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Developing Intuition

This article originally appeared in Poker World in 1996.

Players who are new to Chinese Poker tend to err in a number of common situations. The goal of this article is to help beginners avoid these mistakes and develop an intuition for comparing alternative plays. This will be valuable for players who choose to use the mathematical approach to hand evaluation (which we’ll discuss in an upcoming article) and essential for those who play by the seat of their pants.

The typical beginner tends to put his best possible five card hand in the Back segment and then do what he can with the remaining eight cards. This is often a serious mistake because all three segments are equally important when the hand is scored. Consider this hand (all hands are shown in two ways - sorted by suit and sorted by "pairs"):

[1] ª KQJ © J9 ¨ AT63 § AQ75 -- AA QQ JJ KT97653

There are two plausible plays with this poor hand:

[1a] KQJT9 AA653 QJ7

[1b] AA653 QQT97 JJK

Play [1a] makes the best possible Back segment and would be probably be chosen by most inexperienced players. But [1b] is far superior because the pair of Jacks in Front is very strong. How much better is play [1b]? In a $10/point game (2-4 structure) against three opponents, [1b] will do $18 better in the long run than [1a] - a very significant difference. Here’s another example:

[2] ª 73 © 3 ¨ AT93 §AK9754 -- 333 AA 99 77 KT54

There are three possible plays:

[2a] 33377 §AK954 AT9

[2b] 33377 AAK54 99T

[2c] § K9754 33397 AAT

Don’t spend a lot of effort trying to choose between [2a] and [2b]; [2a] is better, but that’s another topic. The point is that [2c] is best by a wide margin - about $13 at $10/point. Once again, the strong Front and Middle more than compensate for weakening the Back segment. A final illustration of this point:

[3] ª KQJ54 © 4 ¨ A843 § K74 -- 4444 KK AQJ8753

There are two plays to consider:

[3a] 44443 KK875 AQJ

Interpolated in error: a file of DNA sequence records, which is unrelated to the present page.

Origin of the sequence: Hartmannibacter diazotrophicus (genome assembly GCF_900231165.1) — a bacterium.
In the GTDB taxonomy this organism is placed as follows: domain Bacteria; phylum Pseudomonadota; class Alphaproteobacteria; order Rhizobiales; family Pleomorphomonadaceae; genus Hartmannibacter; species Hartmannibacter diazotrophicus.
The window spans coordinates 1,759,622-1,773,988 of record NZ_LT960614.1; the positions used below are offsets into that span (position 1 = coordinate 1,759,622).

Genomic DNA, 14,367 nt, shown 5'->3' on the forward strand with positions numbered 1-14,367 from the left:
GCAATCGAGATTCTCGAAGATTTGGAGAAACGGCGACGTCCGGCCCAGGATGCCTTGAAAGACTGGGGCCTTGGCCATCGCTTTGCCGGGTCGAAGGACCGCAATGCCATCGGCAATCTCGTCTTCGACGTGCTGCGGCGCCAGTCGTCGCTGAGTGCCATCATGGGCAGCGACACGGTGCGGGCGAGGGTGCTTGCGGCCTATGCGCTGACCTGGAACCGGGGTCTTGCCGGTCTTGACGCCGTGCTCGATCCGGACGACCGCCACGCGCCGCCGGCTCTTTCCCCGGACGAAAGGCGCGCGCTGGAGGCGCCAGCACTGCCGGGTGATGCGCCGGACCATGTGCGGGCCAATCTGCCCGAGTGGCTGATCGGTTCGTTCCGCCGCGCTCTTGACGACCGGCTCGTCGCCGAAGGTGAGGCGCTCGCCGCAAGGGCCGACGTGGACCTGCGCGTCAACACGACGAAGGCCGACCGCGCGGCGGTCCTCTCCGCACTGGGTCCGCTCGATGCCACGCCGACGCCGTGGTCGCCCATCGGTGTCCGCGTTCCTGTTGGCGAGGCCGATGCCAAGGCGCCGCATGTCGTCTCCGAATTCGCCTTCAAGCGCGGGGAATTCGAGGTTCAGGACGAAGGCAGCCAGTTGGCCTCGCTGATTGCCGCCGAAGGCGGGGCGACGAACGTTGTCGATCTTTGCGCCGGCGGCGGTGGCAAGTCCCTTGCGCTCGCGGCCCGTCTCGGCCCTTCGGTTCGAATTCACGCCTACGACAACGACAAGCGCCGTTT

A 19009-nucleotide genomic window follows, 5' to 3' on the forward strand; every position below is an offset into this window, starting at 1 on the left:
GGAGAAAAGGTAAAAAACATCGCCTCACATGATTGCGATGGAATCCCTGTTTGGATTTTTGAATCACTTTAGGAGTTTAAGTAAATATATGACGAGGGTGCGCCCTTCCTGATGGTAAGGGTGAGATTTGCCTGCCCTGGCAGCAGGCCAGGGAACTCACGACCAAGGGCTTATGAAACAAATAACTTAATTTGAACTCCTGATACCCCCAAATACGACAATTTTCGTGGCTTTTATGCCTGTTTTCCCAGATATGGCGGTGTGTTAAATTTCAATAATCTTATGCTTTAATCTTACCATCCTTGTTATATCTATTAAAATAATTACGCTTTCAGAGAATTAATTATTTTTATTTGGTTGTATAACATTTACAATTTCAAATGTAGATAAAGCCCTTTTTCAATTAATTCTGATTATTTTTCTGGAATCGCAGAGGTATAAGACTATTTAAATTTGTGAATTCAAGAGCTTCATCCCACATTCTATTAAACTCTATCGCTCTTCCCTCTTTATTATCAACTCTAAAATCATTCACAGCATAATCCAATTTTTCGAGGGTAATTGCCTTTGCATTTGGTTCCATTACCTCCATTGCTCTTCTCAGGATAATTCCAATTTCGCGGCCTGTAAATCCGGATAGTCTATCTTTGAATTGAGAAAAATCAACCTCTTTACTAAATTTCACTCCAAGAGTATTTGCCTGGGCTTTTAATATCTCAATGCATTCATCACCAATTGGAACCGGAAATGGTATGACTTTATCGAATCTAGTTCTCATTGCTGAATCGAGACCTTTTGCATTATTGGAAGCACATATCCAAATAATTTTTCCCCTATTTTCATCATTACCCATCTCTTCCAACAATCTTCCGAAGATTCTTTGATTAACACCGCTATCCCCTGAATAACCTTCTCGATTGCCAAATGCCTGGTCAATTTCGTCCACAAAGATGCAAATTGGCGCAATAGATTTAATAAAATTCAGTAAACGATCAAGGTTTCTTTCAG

[3b] ª KQJ54 44435 AK8

If royalties are awarded for quads, [3a] is the automatic choice. In a game without royalties, however, [3b] is worth $6 more than [3a] in the long run. Here we weaken the Back segment for gains in both of the other two. To repeat, it’s important not to simply put the best possible hand in Back; look for the play that maximizes the overall strength of the hand.

Whether to play two pair in the Middle and high card in Front or split the pairs is a very common dilemma in Chinese Poker. Although we can’t give a definitive answer at this point, the following hands will be helpful in learning to assess this situation:

[4] ª Q543 © AT96 ¨ J93 §Q2 -- QQ 99 33 AJT6542

[4a] 65432 QQ993 AJT

[4b] 65432 QQJT3 99A

[5] ª K543 © AT96 ¨ A93 §Q2 -- AA 99 33 KQT6542

[5a] 65432 AAKT3 99Q

[5b] 65432 AA993 KQT

In hand [4], it’s correct to keep the pairs together, while in hand [5], it’s better to split them. Generally, a pair of Aces or Kings can stand alone in the Middle, but you should try to keep the pairs together when the higher one is Queens or lower, especially if you can play a good high card hand in Front. Of course, the lower your second pair, the more inclined you should be to keep the pairs together.

There are a number of other general rules that can frequently be applied in common situations. Even though they have exceptions, you may find them helpful:

  • With three pairs to distribute between the Front and Middle hands, put the highest in Front.
  • With a five pair hand, the highest pair goes in Front. Playing five pairs is often better than a pat hand in Back and two pairs for the other segments.
  • With a four pair hand, play two-pair/pair/pair when you have two high pairs; play two-pair/two-pair/high card when you have low pairs and can play a decent high card hand in Front.
  • Try to put a high kicker in the hand most likely to be tied. Aces and Kings are common in the Middle - they always get the high kicker. Medium pairs in front are more likely to be tied than low ones.
  • It’s usually worthwhile to break up two pairs to play a straight or flush in the Back. Conversely, it’s usually wrong to break up three pairs.
  • If you have a good hand in a 2-4 structured game, try to win two out of three segments. In a 1-4 or 1-6 game, go for a sweep.
  • With a poor hand, play to avoid being swept in 1-4 or 1-6 game. Don’t fear sweeps in a 2-4 game if a play gives a reasonable chance to win.

The discussion in this article was intended to help you develop a feel for the correct play when you look at a Chinese Poker hand. It has probably also shown you that it’s difficult to play this game well on intuition alone. There seem to be exceptions to every rule and no good way to decide between plays that look about equal. The solution comes from the mathematical approach to evaluating hands that I call the Basic Strategy for Chinese Poker. That will be our subject next month.

Copyright 2000-2020 Don Smolen    This material is sponsored in part by PokerStars.